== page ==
[Fwd: Re: Document Post Analysis]
Has anyone out there had any experience in conducting a document post analysis, both from a customer point of view and from an internal point of
view (engineers, writers, marketing folks, etc.)...
I'd be most grateful to receive information on how to initiate this process and what to include, what not to include, and if you have some preset
documents that you would be willing to share that would be great (you can of course remove sensitive data).
Also, I'd be willing to share the info with those folks interested in the answers.
Mostly I wouldn't bother. Certainly, it's something I've never done. But fools rush in and all that, so here are some thoughts on how such a process _might_ be useful in a sufficiently large, bureaucratic, and anal organization.
What you want to know is how to make the next document better, so you want to save the good stuff and figure out what went wrong that led to the bad stuff.
First draw a workflow diagram, if you don't already have one, that shows the standard process for creating the document. This should have titles/roles at the nodes, flow arrows showing how the document gets passed, and cycle-times (number of days or whatever) captioning the arrows to show how long a step was supposed to take. Put a letter on every node and a number on every arrow. Do this in Visio or the equivalent.
Now make a second layer that is an exact copy of the first (standard) layer. The second layer will be where you do part of the analysis for the particular document. Put individuals' names at the nodes. Make the arrows green if the step happened within the prescribed cycle time. Make the arrows red if they didn't.
First level of analysis: Is there one node from which many red arrows emanate? This is not about blaming the person but about analyzing the process. So unless you know that someone is personally an obstructionist by nature, you want to withhold judgment until you've done a similar analysis for documents from different projects/different teams. You may find that the step is being requested of the wrong role or an understaffed department, for example.
Next, list criteria for document evaluation:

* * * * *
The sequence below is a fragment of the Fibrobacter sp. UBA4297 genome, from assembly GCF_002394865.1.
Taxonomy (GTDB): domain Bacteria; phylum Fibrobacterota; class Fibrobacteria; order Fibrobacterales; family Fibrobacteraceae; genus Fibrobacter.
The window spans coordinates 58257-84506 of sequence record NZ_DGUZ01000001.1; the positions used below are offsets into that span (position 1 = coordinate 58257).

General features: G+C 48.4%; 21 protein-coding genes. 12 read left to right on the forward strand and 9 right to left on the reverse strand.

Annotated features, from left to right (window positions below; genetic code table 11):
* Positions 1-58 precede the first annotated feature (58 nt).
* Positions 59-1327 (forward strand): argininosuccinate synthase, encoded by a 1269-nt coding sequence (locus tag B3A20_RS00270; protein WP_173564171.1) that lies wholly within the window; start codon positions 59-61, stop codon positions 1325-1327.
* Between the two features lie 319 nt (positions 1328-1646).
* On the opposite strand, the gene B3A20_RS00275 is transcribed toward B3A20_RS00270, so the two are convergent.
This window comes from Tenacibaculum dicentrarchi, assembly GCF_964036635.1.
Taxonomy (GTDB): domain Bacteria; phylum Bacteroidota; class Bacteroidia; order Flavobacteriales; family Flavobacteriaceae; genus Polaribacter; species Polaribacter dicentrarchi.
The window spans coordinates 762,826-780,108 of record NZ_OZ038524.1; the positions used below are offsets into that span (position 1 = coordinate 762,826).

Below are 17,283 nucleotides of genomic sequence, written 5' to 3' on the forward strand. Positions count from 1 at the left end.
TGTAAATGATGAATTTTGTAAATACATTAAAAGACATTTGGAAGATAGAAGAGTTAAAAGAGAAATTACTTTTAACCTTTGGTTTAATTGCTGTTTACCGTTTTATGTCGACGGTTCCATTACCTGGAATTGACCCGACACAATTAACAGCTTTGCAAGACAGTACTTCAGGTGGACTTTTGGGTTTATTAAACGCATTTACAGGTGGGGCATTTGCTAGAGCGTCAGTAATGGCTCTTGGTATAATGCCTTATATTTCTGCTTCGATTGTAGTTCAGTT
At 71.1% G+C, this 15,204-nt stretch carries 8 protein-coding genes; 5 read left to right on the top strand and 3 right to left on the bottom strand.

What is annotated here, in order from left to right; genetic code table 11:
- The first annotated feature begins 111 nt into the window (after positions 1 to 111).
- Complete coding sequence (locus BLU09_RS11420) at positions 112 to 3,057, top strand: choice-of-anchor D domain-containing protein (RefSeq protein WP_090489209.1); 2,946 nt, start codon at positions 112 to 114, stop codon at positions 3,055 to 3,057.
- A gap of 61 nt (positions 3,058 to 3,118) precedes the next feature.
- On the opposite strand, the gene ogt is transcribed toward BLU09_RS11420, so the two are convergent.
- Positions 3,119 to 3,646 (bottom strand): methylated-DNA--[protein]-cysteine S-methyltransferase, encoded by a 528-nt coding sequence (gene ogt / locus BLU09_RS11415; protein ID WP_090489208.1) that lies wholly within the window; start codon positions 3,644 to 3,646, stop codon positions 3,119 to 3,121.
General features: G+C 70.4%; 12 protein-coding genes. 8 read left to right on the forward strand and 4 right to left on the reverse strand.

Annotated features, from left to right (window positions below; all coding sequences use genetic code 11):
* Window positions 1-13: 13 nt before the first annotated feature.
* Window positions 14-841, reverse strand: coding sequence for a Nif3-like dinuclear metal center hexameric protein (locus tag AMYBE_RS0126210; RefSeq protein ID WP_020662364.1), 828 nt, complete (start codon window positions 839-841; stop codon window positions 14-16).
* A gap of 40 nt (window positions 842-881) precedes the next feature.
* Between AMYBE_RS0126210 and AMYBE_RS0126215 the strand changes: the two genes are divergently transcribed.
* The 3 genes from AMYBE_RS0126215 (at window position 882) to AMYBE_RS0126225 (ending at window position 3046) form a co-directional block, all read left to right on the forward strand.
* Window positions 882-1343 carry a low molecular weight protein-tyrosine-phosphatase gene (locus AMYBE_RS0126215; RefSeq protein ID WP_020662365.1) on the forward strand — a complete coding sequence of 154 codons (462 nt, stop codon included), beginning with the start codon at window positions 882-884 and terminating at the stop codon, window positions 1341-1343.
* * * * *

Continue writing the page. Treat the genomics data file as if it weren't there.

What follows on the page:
ii. Organized for accessibility of information
iii. Well written/edited
iv. Engages customer
v. Conveys company branding/messaging
vi. On time
Make up your own list--I'm just throwing those out as possibilities. Do rank them in order of priority.
Next to each of the criteria identify which node or nodes on the diagram (letters) have responsibility for ensuring that it is met; next to each letter, in parens, list which arrow in particular is involved, if there is any ambiguity. If you have an evaluation criterion for which you cannot assign a responsible node, bingo, you've got a problem right there, and your workflow needs to be fixed to address it. For example, where in your process are customer expectations identified and expressed? If there isn't anyplace, then asking whether the document meets the customer's expectations is pointless, right? If you identify a problem at this point, don't bother analyzing the document. Instead, fix the process and do you post analysis after the next documentation cycle.
Assuming you've made it past this test, go on to the analysis of the document in question ...
Next make a spreadsheet.
In the first column list the sections of the document at whatever level of granularity you want to analyze (whole document, chapter, topic, paragraph--your choice/your budget).
Assign the second through nth columns to the criteria you listed in the previous step. Each column can belong to a single evaluator or all of them can belong to an evaluation committee--however makes the most sense to you. For example, the marketing department could own the column about company branding and messaging.
In evaluating the document, assign grades in every cell of the spreadsheet. Calculate average grades for each column.
Make a list of all the nodes and a list of all the arrows on your diagram. Now trace back through the criteria listing to see which nodes/arrows each of these average grades applies to and write it next to the list entry. For each node or arrow with multiple grades, calculate an average grade (although this is not necessarily the most interesting feature).
Second level of analysis: Does the number of grades next to a given role appear to have an impact on the average grade? For example, does someone who is responsible for six steps consistently have a lower average grade than someone who is responsible for a single step? If so, rethink the process. Are there nodes to which no grades are assigned? If so, how are they helping? Are there nodes that consistently show high grades? Good. It ain't broke; don't fix it. Are there nodes that consistently show low grades? Can you suss out why that's the case (is it the person or the role or the process)? Can you propose a way to mitigate the problem?
Anyway, those are some thoughts. Time for another cup of coffee.
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